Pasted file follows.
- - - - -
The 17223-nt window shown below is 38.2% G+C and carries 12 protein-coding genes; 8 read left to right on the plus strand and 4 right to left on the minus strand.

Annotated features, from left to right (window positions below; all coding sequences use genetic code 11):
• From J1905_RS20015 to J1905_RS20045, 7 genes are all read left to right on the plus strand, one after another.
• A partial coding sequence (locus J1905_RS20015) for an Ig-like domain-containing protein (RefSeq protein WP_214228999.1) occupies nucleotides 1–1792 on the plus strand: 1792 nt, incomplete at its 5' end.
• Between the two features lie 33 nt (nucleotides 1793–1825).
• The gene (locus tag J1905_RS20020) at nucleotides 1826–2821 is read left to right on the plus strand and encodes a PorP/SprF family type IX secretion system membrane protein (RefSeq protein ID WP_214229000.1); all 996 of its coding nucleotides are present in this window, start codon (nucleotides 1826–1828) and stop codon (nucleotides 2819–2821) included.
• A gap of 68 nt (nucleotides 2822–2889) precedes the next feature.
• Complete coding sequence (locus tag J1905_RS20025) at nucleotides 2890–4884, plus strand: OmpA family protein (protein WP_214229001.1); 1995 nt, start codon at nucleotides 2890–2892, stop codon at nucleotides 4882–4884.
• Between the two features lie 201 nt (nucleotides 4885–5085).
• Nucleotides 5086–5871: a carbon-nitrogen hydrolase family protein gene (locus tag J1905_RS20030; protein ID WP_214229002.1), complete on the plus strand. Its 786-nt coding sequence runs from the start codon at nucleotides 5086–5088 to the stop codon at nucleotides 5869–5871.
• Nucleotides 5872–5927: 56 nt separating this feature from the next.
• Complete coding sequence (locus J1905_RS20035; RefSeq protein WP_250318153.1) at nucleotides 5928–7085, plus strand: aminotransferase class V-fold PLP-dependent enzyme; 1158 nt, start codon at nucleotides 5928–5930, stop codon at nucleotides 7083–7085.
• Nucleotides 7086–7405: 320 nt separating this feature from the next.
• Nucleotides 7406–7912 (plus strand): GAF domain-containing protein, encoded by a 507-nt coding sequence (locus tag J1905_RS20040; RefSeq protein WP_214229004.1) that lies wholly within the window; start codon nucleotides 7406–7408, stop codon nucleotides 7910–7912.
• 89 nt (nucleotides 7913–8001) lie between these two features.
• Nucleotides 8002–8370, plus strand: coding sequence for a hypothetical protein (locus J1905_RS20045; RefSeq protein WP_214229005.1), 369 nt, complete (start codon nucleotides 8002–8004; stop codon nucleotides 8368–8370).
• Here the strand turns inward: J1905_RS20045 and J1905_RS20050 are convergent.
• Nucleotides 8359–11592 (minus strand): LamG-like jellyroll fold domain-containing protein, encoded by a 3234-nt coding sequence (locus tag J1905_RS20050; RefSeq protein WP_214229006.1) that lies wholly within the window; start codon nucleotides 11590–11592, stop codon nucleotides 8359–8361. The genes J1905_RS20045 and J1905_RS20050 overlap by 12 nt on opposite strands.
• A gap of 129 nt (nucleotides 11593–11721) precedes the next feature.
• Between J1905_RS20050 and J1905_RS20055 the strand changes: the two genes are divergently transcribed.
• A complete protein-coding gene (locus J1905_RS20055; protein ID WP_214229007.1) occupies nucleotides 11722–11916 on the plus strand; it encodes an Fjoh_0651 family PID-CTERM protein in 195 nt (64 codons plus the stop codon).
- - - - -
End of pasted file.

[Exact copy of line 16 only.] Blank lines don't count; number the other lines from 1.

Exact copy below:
• Nucleotides 8002–8370, plus strand: coding sequence for a hypothetical protein (locus J1905_RS20045; RefSeq protein WP_214229005.1), 369 nt, complete (start codon nucleotides 8002–8004; stop codon nucleotides 8368–8370).